If a boat is left by itself on the ocean, it will be in constant motion: moving this way with the tides, that way with the wind, another way with a current. The boat itself has no say in where it goes, helpless before the forces of sea, sky and moon.

Our mind is that boat. The wind is our thoughts, the tides our emotions and the currents, our desires and the overwhelming distractions of the world. Left by itself, our mind cannot stay still, being constantly pulled, pushed and lured this way and that – and mindlessly following.

The first prerequisite of meditation is to calm, and ultimately to still, the mind.

To fix a boat in one place, requires an anchor or mooring. Similarly, to fix our mind so that it is not swept away by distractions, thoughts and desires, requires a mind-anchor, a firm object of concentration.

This “anchor” can be a physical object to look at such as a candle flame or flower; it might be a sound such as music or a mantra; a mental process like counting; the inflow and outflow of our breath; or a scene created in our mind’s eye.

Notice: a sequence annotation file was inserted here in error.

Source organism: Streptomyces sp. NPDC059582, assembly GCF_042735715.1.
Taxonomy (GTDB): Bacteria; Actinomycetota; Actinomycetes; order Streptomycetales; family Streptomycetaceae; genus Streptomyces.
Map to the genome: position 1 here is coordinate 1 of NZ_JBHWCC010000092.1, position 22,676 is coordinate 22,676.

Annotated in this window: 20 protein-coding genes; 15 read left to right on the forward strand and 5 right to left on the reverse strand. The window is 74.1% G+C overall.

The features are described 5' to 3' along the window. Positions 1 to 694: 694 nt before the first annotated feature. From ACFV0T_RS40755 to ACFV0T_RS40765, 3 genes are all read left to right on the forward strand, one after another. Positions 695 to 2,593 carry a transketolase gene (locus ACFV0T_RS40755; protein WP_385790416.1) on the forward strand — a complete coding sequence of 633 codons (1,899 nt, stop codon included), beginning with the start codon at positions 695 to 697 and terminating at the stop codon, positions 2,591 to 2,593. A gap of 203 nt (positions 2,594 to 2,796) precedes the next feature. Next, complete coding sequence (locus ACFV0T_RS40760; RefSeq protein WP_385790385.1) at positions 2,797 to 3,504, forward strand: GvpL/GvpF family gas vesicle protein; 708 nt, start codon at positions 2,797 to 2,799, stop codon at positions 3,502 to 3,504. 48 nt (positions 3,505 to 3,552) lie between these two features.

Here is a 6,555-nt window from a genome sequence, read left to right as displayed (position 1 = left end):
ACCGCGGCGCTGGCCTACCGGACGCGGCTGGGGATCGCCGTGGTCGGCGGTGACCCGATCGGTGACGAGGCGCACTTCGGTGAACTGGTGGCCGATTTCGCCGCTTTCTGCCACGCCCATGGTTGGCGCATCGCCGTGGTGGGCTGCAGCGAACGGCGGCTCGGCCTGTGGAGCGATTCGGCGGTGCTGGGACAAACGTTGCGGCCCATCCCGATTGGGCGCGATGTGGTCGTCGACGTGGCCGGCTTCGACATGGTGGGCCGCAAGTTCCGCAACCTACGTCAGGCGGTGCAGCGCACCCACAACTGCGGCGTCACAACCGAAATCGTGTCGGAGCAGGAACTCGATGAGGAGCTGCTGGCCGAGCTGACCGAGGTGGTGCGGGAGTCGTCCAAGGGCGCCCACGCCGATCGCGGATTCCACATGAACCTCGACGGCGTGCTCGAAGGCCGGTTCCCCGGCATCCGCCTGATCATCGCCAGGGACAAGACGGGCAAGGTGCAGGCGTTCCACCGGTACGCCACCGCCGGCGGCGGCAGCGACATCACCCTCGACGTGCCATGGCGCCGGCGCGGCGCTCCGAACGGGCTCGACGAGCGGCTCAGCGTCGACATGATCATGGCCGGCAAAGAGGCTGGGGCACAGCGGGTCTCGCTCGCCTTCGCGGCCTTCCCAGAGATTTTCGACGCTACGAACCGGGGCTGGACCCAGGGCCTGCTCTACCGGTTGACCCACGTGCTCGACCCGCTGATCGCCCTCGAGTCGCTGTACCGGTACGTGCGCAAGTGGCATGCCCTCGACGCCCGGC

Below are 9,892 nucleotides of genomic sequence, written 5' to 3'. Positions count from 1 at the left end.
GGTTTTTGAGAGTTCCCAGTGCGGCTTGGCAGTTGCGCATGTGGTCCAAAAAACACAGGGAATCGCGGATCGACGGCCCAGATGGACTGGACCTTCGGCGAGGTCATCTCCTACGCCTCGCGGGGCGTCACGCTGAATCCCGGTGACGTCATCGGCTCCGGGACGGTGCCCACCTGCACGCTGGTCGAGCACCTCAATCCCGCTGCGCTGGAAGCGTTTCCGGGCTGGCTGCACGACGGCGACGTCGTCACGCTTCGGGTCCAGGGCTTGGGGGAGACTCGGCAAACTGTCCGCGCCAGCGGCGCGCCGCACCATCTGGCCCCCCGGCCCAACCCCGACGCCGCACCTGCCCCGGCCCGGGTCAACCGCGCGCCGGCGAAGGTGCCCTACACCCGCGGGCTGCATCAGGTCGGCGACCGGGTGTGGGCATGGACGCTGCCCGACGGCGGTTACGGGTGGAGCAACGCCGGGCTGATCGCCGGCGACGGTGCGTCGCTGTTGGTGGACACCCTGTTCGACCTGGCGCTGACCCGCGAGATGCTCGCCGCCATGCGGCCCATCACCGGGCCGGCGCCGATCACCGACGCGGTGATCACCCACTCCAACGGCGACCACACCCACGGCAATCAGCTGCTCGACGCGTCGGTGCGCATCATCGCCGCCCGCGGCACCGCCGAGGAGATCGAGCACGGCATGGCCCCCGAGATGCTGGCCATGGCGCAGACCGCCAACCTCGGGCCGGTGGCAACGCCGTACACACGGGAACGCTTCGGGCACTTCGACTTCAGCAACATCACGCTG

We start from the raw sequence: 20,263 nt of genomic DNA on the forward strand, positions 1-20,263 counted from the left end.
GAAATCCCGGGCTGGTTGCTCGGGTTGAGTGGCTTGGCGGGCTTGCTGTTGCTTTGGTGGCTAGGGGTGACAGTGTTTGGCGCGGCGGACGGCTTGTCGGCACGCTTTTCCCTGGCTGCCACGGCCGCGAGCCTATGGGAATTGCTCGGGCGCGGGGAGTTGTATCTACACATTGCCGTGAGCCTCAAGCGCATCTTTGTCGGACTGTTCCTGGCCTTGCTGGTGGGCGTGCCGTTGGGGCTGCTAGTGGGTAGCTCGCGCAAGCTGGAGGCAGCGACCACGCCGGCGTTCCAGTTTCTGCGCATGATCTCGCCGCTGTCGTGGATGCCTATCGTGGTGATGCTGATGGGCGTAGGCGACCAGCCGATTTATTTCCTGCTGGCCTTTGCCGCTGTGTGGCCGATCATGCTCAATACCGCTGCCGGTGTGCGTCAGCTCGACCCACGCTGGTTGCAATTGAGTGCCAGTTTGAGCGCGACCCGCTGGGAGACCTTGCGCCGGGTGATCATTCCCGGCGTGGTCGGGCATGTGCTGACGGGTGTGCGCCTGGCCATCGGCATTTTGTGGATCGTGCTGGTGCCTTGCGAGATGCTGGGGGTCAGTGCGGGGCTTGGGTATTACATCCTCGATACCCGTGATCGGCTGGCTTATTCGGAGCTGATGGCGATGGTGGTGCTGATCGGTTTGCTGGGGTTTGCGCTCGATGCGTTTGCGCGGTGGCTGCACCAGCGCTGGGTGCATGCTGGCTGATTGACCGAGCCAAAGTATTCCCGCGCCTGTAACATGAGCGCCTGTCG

Most “meditation exercises” are simply exercises in concentration; the process of focusing and anchoring our mind on one thought, one object, one sound, one feeling to the exclusion of all else. Of course the mind will still wander, for that is its nature. Without an anchor, it will drift all over the sea: with an anchor, it will only be able to go so far before it is brought back to a point of stillness.

By virtue of daily practise, the mind gradually becomes used to remaining in the one place. In the mind’s stillness, meditation may commence.

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